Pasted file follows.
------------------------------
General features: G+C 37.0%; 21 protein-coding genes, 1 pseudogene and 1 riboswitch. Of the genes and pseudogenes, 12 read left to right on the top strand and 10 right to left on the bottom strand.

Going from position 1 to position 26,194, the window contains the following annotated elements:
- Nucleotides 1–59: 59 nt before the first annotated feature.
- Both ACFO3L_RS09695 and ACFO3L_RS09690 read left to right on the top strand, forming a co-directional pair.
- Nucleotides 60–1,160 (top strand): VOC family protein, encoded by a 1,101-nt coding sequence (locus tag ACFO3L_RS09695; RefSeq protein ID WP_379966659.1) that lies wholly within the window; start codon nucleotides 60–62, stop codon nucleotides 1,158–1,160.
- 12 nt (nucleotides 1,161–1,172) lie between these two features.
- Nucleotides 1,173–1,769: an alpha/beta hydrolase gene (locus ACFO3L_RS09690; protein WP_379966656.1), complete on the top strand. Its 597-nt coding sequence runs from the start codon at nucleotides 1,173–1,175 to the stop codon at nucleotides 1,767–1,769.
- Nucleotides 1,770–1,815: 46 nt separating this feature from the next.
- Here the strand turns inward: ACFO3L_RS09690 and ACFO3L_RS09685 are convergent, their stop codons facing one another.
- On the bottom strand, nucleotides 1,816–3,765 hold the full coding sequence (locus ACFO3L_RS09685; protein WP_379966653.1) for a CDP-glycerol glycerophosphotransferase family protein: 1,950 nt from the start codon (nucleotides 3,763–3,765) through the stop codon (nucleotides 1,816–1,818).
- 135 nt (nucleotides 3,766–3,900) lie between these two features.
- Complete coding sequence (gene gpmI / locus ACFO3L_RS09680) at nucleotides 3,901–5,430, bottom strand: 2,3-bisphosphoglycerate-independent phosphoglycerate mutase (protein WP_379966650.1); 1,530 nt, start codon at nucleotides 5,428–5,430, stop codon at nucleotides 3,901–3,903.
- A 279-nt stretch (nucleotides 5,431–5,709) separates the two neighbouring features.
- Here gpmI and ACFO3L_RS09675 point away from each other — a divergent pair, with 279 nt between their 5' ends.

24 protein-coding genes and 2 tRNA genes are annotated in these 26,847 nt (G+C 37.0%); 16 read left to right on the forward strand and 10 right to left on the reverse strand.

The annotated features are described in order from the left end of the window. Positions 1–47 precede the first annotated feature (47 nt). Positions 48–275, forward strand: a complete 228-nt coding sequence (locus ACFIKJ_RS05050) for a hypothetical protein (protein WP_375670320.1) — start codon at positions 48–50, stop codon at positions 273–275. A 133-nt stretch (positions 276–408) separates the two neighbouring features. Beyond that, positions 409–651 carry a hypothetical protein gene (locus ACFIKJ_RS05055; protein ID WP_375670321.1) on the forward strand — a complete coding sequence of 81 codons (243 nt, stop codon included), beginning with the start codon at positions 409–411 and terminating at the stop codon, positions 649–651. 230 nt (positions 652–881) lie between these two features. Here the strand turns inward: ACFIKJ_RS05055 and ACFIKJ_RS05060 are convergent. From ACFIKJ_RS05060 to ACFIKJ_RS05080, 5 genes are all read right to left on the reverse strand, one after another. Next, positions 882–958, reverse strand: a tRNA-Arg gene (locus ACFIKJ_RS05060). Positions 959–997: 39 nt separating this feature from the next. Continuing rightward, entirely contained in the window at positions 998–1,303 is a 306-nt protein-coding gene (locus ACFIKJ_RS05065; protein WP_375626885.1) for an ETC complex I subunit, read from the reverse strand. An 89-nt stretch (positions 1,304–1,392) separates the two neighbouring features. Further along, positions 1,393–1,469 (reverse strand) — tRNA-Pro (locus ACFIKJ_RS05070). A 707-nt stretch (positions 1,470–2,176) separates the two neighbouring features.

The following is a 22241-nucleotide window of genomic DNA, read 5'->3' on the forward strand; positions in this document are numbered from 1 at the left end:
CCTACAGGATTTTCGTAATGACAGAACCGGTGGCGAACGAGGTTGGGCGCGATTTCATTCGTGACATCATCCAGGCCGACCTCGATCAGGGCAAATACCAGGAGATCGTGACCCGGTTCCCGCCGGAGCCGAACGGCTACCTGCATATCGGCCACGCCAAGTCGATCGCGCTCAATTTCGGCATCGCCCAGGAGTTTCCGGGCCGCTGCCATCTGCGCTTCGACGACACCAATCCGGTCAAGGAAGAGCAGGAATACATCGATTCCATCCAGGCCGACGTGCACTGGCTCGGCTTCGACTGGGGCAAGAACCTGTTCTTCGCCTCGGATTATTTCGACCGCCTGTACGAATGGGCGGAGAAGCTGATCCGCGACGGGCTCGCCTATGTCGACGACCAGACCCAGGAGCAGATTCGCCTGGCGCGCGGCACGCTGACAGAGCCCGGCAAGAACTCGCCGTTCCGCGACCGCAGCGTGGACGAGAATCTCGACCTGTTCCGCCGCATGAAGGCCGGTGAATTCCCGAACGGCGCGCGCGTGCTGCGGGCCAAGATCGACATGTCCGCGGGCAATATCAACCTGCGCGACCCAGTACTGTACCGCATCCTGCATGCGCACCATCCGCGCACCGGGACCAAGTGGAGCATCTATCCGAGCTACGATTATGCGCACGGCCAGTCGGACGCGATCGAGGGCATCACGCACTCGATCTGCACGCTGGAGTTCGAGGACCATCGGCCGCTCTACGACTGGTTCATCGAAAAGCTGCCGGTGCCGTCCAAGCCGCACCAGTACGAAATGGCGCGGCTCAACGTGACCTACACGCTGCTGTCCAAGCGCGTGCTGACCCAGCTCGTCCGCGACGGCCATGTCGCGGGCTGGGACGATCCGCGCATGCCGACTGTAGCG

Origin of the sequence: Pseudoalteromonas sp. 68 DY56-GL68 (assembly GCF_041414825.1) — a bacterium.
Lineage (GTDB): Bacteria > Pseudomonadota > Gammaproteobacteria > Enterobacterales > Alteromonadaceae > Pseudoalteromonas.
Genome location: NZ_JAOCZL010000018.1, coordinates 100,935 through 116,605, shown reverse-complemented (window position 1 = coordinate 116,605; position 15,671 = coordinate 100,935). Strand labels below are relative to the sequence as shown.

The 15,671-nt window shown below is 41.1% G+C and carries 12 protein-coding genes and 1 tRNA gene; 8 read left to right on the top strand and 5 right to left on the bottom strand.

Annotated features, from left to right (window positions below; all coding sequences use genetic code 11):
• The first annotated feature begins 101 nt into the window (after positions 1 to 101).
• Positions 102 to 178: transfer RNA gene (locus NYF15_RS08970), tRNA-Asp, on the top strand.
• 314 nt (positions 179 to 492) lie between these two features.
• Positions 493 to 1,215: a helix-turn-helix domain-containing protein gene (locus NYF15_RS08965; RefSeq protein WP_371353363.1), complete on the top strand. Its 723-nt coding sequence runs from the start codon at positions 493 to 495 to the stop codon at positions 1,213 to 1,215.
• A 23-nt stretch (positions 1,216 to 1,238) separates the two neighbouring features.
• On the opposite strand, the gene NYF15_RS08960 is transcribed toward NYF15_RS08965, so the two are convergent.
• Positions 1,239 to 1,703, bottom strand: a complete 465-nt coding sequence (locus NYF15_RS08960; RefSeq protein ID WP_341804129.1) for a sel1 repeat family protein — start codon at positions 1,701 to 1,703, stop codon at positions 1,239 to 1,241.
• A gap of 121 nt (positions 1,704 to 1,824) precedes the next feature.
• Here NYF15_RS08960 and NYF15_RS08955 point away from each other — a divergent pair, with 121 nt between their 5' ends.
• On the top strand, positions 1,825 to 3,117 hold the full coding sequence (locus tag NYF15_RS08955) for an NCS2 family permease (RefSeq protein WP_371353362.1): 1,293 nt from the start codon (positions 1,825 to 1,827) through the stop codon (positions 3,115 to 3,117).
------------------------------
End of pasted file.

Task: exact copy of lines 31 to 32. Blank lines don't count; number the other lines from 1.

• A gap of 121 nt (positions 1,704 to 1,824) precedes the next feature.
• Here NYF15_RS08960 and NYF15_RS08955 point away from each other — a divergent pair, with 121 nt between their 5' ends.